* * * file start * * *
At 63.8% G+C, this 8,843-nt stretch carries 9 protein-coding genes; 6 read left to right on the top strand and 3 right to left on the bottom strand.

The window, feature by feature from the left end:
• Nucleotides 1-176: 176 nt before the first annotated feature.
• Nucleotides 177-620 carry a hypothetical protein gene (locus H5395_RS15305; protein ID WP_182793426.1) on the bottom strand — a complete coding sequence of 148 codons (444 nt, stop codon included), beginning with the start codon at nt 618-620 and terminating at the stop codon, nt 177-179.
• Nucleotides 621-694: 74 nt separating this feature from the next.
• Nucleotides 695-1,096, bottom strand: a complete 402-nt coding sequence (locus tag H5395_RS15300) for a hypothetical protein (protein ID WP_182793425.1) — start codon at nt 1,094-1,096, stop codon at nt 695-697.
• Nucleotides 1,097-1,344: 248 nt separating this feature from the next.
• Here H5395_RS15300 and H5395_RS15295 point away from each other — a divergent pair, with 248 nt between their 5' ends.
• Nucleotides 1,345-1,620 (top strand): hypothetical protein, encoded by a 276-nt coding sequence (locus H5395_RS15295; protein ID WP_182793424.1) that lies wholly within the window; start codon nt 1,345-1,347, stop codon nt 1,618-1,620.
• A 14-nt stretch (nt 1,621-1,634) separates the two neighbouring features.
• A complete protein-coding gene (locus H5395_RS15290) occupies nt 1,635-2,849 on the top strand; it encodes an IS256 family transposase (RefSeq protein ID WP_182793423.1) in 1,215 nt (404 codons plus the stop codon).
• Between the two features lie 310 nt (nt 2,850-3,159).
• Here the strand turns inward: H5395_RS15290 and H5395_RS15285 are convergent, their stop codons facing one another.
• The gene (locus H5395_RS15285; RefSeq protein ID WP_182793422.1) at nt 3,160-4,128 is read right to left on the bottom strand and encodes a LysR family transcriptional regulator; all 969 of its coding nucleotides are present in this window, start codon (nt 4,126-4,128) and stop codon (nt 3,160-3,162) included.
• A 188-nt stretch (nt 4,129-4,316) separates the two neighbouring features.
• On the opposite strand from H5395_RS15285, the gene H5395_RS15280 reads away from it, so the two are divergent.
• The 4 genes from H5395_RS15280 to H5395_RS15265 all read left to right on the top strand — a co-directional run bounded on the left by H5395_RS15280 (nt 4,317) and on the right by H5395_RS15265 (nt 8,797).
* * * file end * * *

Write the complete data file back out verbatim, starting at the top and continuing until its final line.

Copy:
At 63.8% G+C, this 8,843-nt stretch carries 9 protein-coding genes; 6 read left to right on the top strand and 3 right to left on the bottom strand.

The window, feature by feature from the left end:
• Nucleotides 1-176: 176 nt before the first annotated feature.
• Nucleotides 177-620 carry a hypothetical protein gene (locus H5395_RS15305; protein ID WP_182793426.1) on the bottom strand — a complete coding sequence of 148 codons (444 nt, stop codon included), beginning with the start codon at nt 618-620 and terminating at the stop codon, nt 177-179.
• Nucleotides 621-694: 74 nt separating this feature from the next.
• Nucleotides 695-1,096, bottom strand: a complete 402-nt coding sequence (locus tag H5395_RS15300) for a hypothetical protein (protein ID WP_182793425.1) — start codon at nt 1,094-1,096, stop codon at nt 695-697.
• Nucleotides 1,097-1,344: 248 nt separating this feature from the next.
• Here H5395_RS15300 and H5395_RS15295 point away from each other — a divergent pair, with 248 nt between their 5' ends.
• Nucleotides 1,345-1,620 (top strand): hypothetical protein, encoded by a 276-nt coding sequence (locus H5395_RS15295; protein ID WP_182793424.1) that lies wholly within the window; start codon nt 1,345-1,347, stop codon nt 1,618-1,620.
• A 14-nt stretch (nt 1,621-1,634) separates the two neighbouring features.
• A complete protein-coding gene (locus H5395_RS15290) occupies nt 1,635-2,849 on the top strand; it encodes an IS256 family transposase (RefSeq protein ID WP_182793423.1) in 1,215 nt (404 codons plus the stop codon).
• Between the two features lie 310 nt (nt 2,850-3,159).
• Here the strand turns inward: H5395_RS15290 and H5395_RS15285 are convergent, their stop codons facing one another.
• The gene (locus H5395_RS15285; RefSeq protein ID WP_182793422.1) at nt 3,160-4,128 is read right to left on the bottom strand and encodes a LysR family transcriptional regulator; all 969 of its coding nucleotides are present in this window, start codon (nt 4,126-4,128) and stop codon (nt 3,160-3,162) included.
• A 188-nt stretch (nt 4,129-4,316) separates the two neighbouring features.
• On the opposite strand from H5395_RS15285, the gene H5395_RS15280 reads away from it, so the two are divergent.
• The 4 genes from H5395_RS15280 to H5395_RS15265 all read left to right on the top strand — a co-directional run bounded on the left by H5395_RS15280 (nt 4,317) and on the right by H5395_RS15265 (nt 8,797).